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Finishing a walnut stock. #2463955 09/28/08
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I picked up an old FN Browning a little while ago that needed a stock. I dug around a little and got one out of the bargain bin from Great American Gunstock Co. for what I thought was a good price.

I've started to sand it up over the last couple of months. Downloaded several how to's and working through the process - taking my time. The wood is coming up beautifully, not sure what the defect was...

Probably finish it with tru-oil.

Anyway, the original stock has some checkering that I would like to duplicate on this one. I see Brownells has checkering kits, but, but,..

I would not say I'm a gifted craftsman but I can do nice work if I take my time. I'd appreciate some voices of experience on checkering. Is it hard to do? The tools don't seem expensive but which ones?

Thanks in advance.

BP-B2

Re: Finishing a walnut stock. [Re: Westcoaster] #2464207 09/29/08
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Find a copy of Monty Kennedy's book, I think it is "Carving and Checkering Gunstocks"


I have "CDO". It is just like "OCD" except the letters are in alphabetical order LIKE THEY SHOULD BE!
Re: Finishing a walnut stock. [Re: Westcoaster] #2465785 09/29/08
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There are a 1000 different way's to finish a wood stock. Some way's are well thought out and some are just pure voodoo. I'll share my way. It's simple and gives decent results.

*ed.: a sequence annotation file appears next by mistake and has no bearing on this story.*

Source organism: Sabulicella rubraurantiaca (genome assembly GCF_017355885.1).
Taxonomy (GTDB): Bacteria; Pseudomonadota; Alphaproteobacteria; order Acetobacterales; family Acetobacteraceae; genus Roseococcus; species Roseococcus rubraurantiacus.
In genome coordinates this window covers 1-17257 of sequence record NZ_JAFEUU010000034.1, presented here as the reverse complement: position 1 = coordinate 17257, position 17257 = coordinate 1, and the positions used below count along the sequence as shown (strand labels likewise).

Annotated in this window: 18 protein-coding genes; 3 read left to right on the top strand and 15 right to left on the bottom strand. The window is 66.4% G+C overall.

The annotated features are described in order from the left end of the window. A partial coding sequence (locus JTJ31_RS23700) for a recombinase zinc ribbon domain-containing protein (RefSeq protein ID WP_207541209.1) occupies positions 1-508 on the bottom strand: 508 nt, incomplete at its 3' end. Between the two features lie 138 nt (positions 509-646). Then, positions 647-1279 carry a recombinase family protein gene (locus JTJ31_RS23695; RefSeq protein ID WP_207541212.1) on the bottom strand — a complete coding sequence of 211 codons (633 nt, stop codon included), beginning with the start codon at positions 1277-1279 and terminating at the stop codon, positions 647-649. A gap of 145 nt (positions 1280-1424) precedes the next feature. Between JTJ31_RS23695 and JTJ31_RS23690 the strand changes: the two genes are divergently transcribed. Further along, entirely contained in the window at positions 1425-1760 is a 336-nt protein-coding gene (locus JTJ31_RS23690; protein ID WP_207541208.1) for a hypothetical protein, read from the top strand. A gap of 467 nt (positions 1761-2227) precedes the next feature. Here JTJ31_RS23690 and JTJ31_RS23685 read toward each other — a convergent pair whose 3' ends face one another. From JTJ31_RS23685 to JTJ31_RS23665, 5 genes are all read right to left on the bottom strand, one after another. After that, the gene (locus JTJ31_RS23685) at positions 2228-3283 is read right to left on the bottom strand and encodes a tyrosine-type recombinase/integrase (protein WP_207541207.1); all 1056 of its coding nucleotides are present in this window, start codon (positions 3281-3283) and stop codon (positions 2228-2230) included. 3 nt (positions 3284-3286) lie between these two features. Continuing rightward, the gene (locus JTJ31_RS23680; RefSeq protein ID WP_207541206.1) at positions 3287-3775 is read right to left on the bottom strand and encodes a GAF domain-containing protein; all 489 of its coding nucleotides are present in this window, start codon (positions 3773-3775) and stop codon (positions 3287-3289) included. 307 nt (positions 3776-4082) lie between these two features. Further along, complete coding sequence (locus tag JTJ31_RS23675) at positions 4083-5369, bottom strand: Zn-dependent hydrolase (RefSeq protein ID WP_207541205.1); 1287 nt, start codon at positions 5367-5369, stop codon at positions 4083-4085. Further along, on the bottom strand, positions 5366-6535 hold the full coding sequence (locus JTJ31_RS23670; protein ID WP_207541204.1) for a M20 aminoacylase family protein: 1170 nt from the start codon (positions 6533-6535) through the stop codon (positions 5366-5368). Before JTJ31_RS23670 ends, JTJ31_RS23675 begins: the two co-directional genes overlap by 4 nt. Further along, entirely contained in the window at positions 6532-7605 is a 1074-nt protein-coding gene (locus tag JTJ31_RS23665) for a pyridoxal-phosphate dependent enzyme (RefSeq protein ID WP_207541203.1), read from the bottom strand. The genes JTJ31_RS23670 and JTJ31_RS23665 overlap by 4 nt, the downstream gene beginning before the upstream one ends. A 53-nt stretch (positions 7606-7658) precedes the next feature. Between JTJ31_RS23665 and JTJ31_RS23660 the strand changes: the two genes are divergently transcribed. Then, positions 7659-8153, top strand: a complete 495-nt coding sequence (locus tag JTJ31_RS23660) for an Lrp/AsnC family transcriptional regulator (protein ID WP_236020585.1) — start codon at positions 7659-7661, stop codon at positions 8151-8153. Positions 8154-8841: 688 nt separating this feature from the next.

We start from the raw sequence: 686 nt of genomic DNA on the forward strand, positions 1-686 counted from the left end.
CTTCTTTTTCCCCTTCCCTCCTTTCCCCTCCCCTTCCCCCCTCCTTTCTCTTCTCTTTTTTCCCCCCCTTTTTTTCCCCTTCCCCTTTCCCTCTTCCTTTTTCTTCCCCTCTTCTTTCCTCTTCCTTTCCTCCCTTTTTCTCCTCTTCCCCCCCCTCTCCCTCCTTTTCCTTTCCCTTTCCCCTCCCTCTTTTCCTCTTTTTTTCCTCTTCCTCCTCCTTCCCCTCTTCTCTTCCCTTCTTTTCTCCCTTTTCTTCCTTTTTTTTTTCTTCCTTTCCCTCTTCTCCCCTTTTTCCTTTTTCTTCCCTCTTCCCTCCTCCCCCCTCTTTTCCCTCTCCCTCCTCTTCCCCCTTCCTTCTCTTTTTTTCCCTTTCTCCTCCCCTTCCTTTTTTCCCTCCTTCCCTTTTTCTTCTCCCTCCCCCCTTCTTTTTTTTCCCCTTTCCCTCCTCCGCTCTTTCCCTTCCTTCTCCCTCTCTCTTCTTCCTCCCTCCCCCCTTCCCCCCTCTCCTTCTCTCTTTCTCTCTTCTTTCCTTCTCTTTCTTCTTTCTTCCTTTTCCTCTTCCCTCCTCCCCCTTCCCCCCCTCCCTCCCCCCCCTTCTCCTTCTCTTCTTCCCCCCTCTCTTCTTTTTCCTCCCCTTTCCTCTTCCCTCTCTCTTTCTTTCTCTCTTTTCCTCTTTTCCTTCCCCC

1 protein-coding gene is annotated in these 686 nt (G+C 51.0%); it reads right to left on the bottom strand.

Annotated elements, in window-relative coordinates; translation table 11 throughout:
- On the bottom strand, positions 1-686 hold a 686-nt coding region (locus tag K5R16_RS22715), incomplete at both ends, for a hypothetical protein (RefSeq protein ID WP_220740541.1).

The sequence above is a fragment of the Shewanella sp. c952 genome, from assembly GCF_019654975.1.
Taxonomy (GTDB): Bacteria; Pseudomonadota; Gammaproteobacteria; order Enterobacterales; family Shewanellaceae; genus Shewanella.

After I finish shaping and sanding the stock down using 300gt paper, I stop the sanding process and seal the stock with Permalyn stock sealer. I'll let this dry for at least 8 hours. After that I'll fill the pours in the wood. The way I do this is I'll make a "mud" using rotton stone, bone black and Permalyn stock finish. I mix 3 parts rotton stone to 1 bone black and then mix it with the stock finish until it becomes a paste. Get and old Tee shirt and start rubbing this paste into the pours of the stock. When you do this the stock is going to turn black from the bone black. Don't worry about it, you're going to sand it off later. Let dry and repeat this process a few more times until you feel like you've got all pours filled. IMPORTANT: If this stock is already checkered don't let this paste get in the checkering. If it does use a toothbrush and some mineral spirts and brush it out before it dries. After the stock is dry it'll be completely black and gray. Get a bucket of water and some 300gt wet/dry sand paper and start after it. Keep going until you get all the bone black sanded off the exterior of the stock and it's only in the pours. I usually go over the stock one last time with 500gt paper and call it finished. This will give your wood a VERY rich look to it.

After that I let the stock dry a day or two inside the house. When I feel it's dry I'll seal the stock again with the Permalyn stock sealer. After the sealer is dry I'll hand rub about 3 coats of finish on. I don't do anything inbetween coats but let it dry. After 3 coats are on and dry I'll wet sand VERY,VERY,VERY lightly. Just enough to knock the "fuzzies" off. Be very careful not to break the finish.

When that stage is complete, here is where I vere off the path a little. Most people will rub every single drop of finish on a stock, I don't. the way I do mine is I'll smear the finish on very heavy on about half the stock. I'll let it sit for a minute or two then I buff it off with a Tee shirt. I'll repeat this process about 10-15 times. Enough finish stay's on that it builds up but doesn't leave shiny or dull spots you can get when you hand rub sometimes.

I really like the Permalyn stock finish. It looks and works like an oil but it's a poly finish and is extremaly durable.

Permalym sealer & finish, Rotton stone & Bone Black can all be ordered from MidwayUSA.